Parent Perspectives on the Impact of a Sexuality and Relationships Group Education Program for Adolescents with ASD and Their Parents

Friday, May 15, 2015: 5:30 PM-7:00 PM
Imperial Ballroom (Grand America Hotel)
L. L. Corona1, S. A. Fox1 and K. V. Christodulu2, (1)University at Albany, SUNY, Albany, NY, (2)Center for Autism and Related Disabilities, University at Albany, SUNY, Albany, NY
Background:  As individuals with ASD enter adolescence, they face new challenges, including the exploration of sexuality and romantic relationships. Individuals with ASD show interest in and desire for relationships, but deficits in social and communication skills characteristic of ASD can impair their abilities to seek and maintain relationships (Gabriels & Van Bourgondein, 2007). Despite this, individuals with ASD receive less education on sexuality than their typically-developing peers and are more likely to acquire knowledge about sexuality and relationships from their parents (Stokes & Kaur, 2005; Stokes, Newton, & Kaur, 2007). Parents of adolescents with ASD report concerns related to sexuality and relationships and express the need for support in teaching their children about these topics (Ballan, 2012). 

Objectives:  The first objective of the present study was to examine parent satisfaction with a group education program for adolescents with ASD and their parents. The second objective was to assess the impact of the program on parent-child discussion of sexuality and relationships, parent comfort discussing these topics, and parent concern regarding sexuality and relationships.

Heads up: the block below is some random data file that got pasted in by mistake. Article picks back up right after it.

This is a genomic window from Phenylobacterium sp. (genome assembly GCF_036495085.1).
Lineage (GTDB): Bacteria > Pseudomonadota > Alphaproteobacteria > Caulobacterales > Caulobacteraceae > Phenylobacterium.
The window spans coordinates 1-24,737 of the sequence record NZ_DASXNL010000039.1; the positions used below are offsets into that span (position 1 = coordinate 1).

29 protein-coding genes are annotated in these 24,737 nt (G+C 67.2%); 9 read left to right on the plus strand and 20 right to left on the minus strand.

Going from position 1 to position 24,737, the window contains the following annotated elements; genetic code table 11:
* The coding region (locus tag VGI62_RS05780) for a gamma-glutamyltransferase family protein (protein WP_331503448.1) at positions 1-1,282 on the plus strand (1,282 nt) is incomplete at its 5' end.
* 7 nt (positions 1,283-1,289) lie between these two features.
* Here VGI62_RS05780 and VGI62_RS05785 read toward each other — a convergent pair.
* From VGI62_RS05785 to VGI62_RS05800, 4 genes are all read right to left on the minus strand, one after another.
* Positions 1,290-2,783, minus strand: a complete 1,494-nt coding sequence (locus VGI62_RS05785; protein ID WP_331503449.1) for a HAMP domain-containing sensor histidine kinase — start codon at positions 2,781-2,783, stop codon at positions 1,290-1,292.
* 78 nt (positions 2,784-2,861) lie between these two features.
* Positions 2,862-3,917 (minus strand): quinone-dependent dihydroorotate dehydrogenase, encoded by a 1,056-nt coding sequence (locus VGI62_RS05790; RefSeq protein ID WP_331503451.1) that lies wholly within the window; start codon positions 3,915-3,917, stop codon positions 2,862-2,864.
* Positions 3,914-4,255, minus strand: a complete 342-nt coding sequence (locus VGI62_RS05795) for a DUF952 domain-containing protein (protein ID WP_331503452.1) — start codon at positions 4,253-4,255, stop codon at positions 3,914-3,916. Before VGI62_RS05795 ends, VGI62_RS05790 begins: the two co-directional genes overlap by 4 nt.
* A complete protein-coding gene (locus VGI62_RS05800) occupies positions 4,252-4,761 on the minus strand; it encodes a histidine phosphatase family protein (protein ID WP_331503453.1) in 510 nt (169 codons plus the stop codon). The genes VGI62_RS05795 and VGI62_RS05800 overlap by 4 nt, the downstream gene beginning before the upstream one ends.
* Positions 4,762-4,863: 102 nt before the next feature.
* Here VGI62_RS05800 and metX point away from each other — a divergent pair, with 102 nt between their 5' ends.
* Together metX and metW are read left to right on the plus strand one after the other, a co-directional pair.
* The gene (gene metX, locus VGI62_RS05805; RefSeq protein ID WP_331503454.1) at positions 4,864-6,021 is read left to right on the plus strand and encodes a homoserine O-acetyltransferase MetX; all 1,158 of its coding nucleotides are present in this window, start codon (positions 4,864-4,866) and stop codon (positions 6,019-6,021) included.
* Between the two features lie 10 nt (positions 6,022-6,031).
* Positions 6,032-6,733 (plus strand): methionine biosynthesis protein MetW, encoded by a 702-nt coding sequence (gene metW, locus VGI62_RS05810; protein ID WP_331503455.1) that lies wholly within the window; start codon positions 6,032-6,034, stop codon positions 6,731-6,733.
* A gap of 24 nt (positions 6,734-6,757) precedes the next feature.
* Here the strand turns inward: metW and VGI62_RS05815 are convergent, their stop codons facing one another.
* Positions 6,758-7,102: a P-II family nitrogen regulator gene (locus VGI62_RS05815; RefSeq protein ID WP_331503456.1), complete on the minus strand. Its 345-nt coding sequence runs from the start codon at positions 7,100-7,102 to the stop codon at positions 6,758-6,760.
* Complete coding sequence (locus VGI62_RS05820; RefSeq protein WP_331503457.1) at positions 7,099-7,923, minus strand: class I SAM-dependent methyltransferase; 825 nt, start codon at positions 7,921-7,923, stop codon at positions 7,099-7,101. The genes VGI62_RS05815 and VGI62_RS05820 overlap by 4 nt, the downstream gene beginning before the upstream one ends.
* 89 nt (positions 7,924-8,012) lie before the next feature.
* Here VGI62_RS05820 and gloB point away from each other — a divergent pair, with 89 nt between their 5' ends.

Methods:  Eight adolescents with ASD (ages 12-16) and their parents participated in a six-session program designed to provide education on sexuality and relationships. Adolescent sessions covered topics including: puberty, privacy and personal boundaries, types of relationships, dating, sexual activity, and legal and safety issues. Separate parent sessions included review of the adolescent material and discussion of strategies to support adolescents in understanding the topics. To examine the impact of the program, parents completed questionnaires assessing satisfaction with the group, experience and comfort discussing sexuality and relationships with their children (adapted from Schuster et al., 2008), and concerns related to sexuality and relationships (Stokes & Kaur, 2005).

Results:  Parents reported that the group was beneficial for themselves and their adolescents, and that the group met the needs of their families. Parents reported having discussed more topics with their adolescents following the program (M = 14.13, SD = 6.11) than prior to participation (M = 8.25, SD = 3.62), t (7) = -3.18, p = .015. Parent ratings of comfort discussing sexuality and relationships were not significantly different prior to (M = 33.75, SD = 12.51) and following (M = 38.50, SD = 10.80) participation, though the means were in the correct direction. Parents reported less concern related to sexuality and relationships following the program (M = 19.29, SD = 7.02) than prior to participation (M = 16.00, SD = 6.30), t (6) = 2.97, p = .025. Further examination revealed that while group participation alleviated some parent concerns, worry about other topics appeared to increase (See Figure 1).  

Conclusions:  Providing education on sexuality and relationships in a group format appears to be beneficial for adolescents with ASD and their parents. Participation in a group education program was related to more discussion of sexuality and relationships between parents and adolescents, as well as decreased parent concern related to these topics. Further examination of these findings is justified, particularly given the need for sexuality and relationships education for adolescents with ASD.